Double Victory: Minorities and Women During World War II
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Sun Liren (Sun Li-jen) (1900–1990)

Nationalist Chinese general, regarded as one of the best Chinese commanders of the war. Born in Lujiang (Lukiang), Anhui (Anhwei) Province on 17 October 1900, Sun Liren (Sun Li-jen) graduated from Qinghua (Tsinghua) University in 1923. He added an engineering degree from Purdue University in 1924 and a bachelor's degree from the Virginia Military Institute in 1927. Returning to China, he enlisted as a corporal in the Guomindang (GMD [Kuomintang, KMT], Nationalist) Army, and by 1930 he commanded a regiment. In the 1937 Battle of Shanghai in Jiangsu (Kiangsu) Province, Japanese grenade fragments grievously wounded Sun.

Sun recovered, and in 1942 he and his 38th Division gained fame during the Allied retreat in Burma by rescuing a nearly surrounded British division at Yenangyaung. For this action, London awarded Sun the Commander Order of the British Empire. While other units collapsed before the Japanese onslaught, Sun kept his division together, withdrawing in good order through mountainous northwest Burma and joining Lieutenant General Joseph Stilwell's training operation at Ramgarh as deputy commander of the Chinese army in India—the so-called X-Force.

In late 1943, Sun led his New First Army into northern Burma to help clear the Ledo Road route. In December, Sun took Yupbang Ga, initiating a six-month drive through the Hukawng and Mugaung valleys, toward Myitkina. Sun had impressed Stilwell earlier as aggressive and professional. But in January 1944, "Vinegar Joe" fulminated at apparent Chinese malingering, convinced that Jiang Jieshi (Chiang Kai-shek) had ordered Sun not to risk well-trained Chinese forces in Burma's jungles. Sun countered that American intelligence grossly underestimated Japanese strength, necessitating slowing for more reconnaissance. Scholars substantiate both allegations. Still, in March the 38th fought successfully alongside Merrill's Marauders in the first joint Sino-American combat operation. Sun took Kamaing, just west of Myitkina, in June and Bhamo, near the Chinese border, in December. Sun's 38th Division led the X-Force across the frontier, linking up with the Yunnan Province–based Y-Force on 27 January 1945. This action ended the three-year blockade of China and opened the way for the newly christened Stilwell Road to Kunming. In August, Sun took the Japanese surrender in Guangzhou (Canton), Guangdong (Kwangtung) Province.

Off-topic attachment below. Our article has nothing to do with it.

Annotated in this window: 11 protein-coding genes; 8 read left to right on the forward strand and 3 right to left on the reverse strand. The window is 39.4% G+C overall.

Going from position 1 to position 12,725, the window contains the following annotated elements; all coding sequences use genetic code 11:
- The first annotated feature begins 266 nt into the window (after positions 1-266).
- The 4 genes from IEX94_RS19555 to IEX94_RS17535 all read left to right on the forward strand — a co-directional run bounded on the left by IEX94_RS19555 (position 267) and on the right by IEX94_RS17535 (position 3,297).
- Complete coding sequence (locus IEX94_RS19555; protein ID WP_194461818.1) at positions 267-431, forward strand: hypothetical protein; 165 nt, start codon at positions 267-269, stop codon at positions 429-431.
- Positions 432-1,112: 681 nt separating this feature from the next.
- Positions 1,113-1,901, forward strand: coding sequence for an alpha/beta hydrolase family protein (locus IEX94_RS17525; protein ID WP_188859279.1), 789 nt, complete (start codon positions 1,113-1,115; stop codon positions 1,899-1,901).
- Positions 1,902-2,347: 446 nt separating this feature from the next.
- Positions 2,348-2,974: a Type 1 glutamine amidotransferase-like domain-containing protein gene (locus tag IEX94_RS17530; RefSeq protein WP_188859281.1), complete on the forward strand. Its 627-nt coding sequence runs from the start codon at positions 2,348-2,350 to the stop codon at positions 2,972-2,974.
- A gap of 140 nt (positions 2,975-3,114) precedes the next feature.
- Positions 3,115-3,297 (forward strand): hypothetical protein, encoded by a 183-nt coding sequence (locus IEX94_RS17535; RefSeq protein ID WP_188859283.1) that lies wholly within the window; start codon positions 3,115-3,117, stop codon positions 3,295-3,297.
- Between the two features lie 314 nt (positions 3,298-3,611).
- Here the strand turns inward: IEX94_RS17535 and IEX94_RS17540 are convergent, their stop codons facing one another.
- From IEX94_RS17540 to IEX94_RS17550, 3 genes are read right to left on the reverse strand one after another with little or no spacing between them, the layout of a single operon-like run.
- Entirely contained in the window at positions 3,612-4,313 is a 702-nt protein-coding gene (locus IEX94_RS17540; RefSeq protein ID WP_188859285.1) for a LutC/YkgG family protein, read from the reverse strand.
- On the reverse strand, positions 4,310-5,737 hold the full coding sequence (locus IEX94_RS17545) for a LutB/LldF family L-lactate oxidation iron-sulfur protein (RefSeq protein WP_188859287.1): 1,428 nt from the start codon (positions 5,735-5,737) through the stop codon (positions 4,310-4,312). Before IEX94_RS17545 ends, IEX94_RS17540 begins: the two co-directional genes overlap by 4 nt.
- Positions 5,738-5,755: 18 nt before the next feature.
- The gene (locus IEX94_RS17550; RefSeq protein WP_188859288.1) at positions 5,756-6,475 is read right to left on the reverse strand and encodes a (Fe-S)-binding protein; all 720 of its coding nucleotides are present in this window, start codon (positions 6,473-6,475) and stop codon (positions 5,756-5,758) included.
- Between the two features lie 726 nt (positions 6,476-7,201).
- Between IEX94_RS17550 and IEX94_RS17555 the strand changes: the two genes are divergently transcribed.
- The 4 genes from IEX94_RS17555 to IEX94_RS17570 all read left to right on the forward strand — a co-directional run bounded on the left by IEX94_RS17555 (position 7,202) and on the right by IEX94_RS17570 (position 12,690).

After combat in the Chinese Civil War, Sun became commander in chief of all Nationalist forces in Taiwan in 1950. In 1955, however, he was forced to resign following a subordinate's alleged anti-Jiang plot. Although a secret investigation cleared him of any wrongdoing, he was not only forced from his position but was placed under house arrest from 1955 until 1988, after the end of the Jiang era. A tragic and popular figure, Sun died at his home in Taichung, Taiwan, on 19 November 1990.

Mark Wilkinson


Further Reading
Allen, Louis. Burma: The Longest War, 1941–1945. New York: St. Martin's Press, 1984.; Dorn, Frank. Walkout with Stilwell in Burma. New York: Thomas Y. Crowell, 1971.; Romanus, Charles F., and Riley Sunderland. U.S. Army in World War II: The China-Burma-India Theater. 3 vols. Washington, DC: Office of the Chief of Military History, Department of the Army, 1953–1959.; Tuchman, Barbara. Stilwell and the American Experience in China, 1911–1945. New York: Macmillan, 1970.
 

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